Shona traditional religion and sustainable environmental management: An Afrocentric perspective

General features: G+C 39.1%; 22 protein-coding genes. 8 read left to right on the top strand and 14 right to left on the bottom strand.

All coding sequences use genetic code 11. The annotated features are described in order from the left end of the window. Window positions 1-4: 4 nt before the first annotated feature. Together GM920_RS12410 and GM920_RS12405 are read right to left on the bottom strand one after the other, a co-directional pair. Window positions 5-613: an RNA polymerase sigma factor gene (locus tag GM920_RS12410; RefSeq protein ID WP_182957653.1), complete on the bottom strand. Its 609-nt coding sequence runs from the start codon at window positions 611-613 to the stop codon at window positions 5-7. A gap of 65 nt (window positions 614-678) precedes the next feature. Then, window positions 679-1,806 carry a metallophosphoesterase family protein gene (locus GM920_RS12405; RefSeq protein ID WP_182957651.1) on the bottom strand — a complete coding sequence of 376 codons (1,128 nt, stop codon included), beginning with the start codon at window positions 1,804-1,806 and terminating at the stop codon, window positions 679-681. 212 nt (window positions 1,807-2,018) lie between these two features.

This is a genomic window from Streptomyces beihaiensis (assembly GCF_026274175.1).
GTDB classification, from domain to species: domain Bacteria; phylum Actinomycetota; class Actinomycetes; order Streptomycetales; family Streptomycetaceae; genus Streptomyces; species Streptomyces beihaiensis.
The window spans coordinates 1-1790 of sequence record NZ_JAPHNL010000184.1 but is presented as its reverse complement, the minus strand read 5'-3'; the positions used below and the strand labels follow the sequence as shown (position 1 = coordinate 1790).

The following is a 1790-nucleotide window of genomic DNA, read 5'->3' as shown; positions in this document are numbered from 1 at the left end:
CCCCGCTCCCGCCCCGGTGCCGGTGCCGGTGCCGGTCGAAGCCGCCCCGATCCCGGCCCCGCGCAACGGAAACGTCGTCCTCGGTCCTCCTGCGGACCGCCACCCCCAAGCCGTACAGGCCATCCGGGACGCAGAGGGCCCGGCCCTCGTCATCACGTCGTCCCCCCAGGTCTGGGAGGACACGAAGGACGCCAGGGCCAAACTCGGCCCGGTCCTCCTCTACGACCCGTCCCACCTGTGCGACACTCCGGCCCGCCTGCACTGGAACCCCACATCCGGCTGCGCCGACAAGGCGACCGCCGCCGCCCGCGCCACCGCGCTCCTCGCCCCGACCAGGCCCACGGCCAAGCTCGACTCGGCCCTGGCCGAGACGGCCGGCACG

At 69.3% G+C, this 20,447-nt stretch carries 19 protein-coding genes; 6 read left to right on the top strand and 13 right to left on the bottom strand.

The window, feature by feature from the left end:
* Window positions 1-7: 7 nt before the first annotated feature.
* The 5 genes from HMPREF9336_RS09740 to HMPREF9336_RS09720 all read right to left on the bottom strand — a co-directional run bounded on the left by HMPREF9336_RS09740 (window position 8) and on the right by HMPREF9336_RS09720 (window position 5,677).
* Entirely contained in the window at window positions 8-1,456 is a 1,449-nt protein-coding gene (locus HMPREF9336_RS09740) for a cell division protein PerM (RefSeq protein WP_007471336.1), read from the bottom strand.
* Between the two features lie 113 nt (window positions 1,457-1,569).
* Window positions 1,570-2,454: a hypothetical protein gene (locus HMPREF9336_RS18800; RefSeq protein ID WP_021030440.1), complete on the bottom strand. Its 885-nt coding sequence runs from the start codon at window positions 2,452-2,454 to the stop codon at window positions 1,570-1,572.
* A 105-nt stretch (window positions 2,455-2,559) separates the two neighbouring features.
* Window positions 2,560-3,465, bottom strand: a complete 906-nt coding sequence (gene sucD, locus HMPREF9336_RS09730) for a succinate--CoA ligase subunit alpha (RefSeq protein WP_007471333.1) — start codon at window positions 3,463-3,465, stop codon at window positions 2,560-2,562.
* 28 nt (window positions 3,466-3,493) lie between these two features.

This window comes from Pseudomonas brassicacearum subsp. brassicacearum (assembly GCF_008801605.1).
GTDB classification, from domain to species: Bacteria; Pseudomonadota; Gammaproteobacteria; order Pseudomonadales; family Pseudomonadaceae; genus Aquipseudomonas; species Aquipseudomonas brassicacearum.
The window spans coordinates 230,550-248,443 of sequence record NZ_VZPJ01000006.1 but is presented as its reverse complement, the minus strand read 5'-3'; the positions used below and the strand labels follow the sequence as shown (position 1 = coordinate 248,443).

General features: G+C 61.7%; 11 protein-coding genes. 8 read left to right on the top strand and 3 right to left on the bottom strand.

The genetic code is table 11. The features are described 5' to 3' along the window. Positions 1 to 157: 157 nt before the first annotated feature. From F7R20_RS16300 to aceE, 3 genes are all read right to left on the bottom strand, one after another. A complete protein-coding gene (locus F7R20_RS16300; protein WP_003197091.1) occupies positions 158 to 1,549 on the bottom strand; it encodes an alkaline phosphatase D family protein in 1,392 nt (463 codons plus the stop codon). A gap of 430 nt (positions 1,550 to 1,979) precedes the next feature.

Africans are a very religious people and religion permeates almost all facets of their lives from cradle to the grave. Religion is at the centre of African ontologies, cosmologies and African existence. There is no separation between the spiritual and the material in traditional African life. From a traditional African belief system, the ultimate dominion over the whole world is in the hands of God. Most indigenous African religions including the Shona traditional religion have peculiar beliefs and practices that have a bearing on the environment. For example, in Shona traditional religion, certain natural features like trees, rivers, mountains, animals and birds are considered sacred and should be conserved. Popular in Shona traditional religion are Shona taboos (zviera) that have a bearing on sustainable environmental management together with the Ubuntu African philosophy. Certain places are considered dwelling places for mashavi, masvikiro and ancestral spirits hence such places should be conserved. Despite the central role of African traditional beliefs and practices among the lives of indigenous Africans, they have suffered western hegemony mainly due to the infiltration of Christianity. It is the proposition of this paper that Shona traditional religion has some beliefs and practices that encourage sustainable conservation of the environment. Though such beliefs and practices are at times wrongly referred to as paganism and mythology especially in colonial literature, they have in the past helped in conserving the environment for future generations and they have the capacity to do the same in the future if they are preserved.